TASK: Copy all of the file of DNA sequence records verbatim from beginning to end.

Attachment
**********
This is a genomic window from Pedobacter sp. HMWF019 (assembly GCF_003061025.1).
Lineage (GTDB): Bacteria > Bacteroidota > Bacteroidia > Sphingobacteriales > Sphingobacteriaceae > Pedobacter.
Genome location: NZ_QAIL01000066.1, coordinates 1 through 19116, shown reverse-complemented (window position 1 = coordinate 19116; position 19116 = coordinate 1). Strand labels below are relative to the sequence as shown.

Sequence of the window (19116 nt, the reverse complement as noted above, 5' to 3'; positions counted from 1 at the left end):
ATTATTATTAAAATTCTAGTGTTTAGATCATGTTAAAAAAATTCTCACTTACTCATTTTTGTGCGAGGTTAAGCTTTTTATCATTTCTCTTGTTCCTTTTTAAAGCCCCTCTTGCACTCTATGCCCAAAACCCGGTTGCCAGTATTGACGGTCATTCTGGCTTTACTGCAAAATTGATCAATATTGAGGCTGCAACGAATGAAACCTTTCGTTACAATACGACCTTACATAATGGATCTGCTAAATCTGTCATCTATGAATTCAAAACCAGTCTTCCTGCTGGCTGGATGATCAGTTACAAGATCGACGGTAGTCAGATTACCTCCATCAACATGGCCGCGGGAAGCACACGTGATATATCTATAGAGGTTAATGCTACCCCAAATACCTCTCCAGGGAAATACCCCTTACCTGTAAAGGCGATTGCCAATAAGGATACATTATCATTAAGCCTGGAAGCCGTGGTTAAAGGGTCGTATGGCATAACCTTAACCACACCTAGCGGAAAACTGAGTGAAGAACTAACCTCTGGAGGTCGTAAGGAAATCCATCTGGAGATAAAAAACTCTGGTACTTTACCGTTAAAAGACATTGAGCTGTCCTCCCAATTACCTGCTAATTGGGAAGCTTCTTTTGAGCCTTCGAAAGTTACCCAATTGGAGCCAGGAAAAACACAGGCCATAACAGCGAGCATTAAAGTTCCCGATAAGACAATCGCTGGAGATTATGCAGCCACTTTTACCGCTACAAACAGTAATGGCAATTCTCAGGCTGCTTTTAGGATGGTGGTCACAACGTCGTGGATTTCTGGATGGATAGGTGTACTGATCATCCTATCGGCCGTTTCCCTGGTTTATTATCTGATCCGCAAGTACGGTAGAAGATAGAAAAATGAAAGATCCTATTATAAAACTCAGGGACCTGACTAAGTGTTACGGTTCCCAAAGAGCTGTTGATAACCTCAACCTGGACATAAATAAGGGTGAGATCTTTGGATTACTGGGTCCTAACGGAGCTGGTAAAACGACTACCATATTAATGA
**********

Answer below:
This is a genomic window from Pedobacter sp. HMWF019 (assembly GCF_003061025.1).
Lineage (GTDB): Bacteria > Bacteroidota > Bacteroidia > Sphingobacteriales > Sphingobacteriaceae > Pedobacter.
Genome location: NZ_QAIL01000066.1, coordinates 1 through 19116, shown reverse-complemented (window position 1 = coordinate 19116; position 19116 = coordinate 1). Strand labels below are relative to the sequence as shown.

Sequence of the window (19116 nt, the reverse complement as noted above, 5' to 3'; positions counted from 1 at the left end):
ATTATTATTAAAATTCTAGTGTTTAGATCATGTTAAAAAAATTCTCACTTACTCATTTTTGTGCGAGGTTAAGCTTTTTATCATTTCTCTTGTTCCTTTTTAAAGCCCCTCTTGCACTCTATGCCCAAAACCCGGTTGCCAGTATTGACGGTCATTCTGGCTTTACTGCAAAATTGATCAATATTGAGGCTGCAACGAATGAAACCTTTCGTTACAATACGACCTTACATAATGGATCTGCTAAATCTGTCATCTATGAATTCAAAACCAGTCTTCCTGCTGGCTGGATGATCAGTTACAAGATCGACGGTAGTCAGATTACCTCCATCAACATGGCCGCGGGAAGCACACGTGATATATCTATAGAGGTTAATGCTACCCCAAATACCTCTCCAGGGAAATACCCCTTACCTGTAAAGGCGATTGCCAATAAGGATACATTATCATTAAGCCTGGAAGCCGTGGTTAAAGGGTCGTATGGCATAACCTTAACCACACCTAGCGGAAAACTGAGTGAAGAACTAACCTCTGGAGGTCGTAAGGAAATCCATCTGGAGATAAAAAACTCTGGTACTTTACCGTTAAAAGACATTGAGCTGTCCTCCCAATTACCTGCTAATTGGGAAGCTTCTTTTGAGCCTTCGAAAGTTACCCAATTGGAGCCAGGAAAAACACAGGCCATAACAGCGAGCATTAAAGTTCCCGATAAGACAATCGCTGGAGATTATGCAGCCACTTTTACCGCTACAAACAGTAATGGCAATTCTCAGGCTGCTTTTAGGATGGTGGTCACAACGTCGTGGATTTCTGGATGGATAGGTGTACTGATCATCCTATCGGCCGTTTCCCTGGTTTATTATCTGATCCGCAAGTACGGTAGAAGATAGAAAAATGAAAGATCCTATTATAAAACTCAGGGACCTGACTAAGTGTTACGGTTCCCAAAGAGCTGTTGATAACCTCAACCTGGACATAAATAAGGGTGAGATCTTTGGATTACTGGGTCCTAACGGAGCTGGTAAAACGACTACCATATTAATGA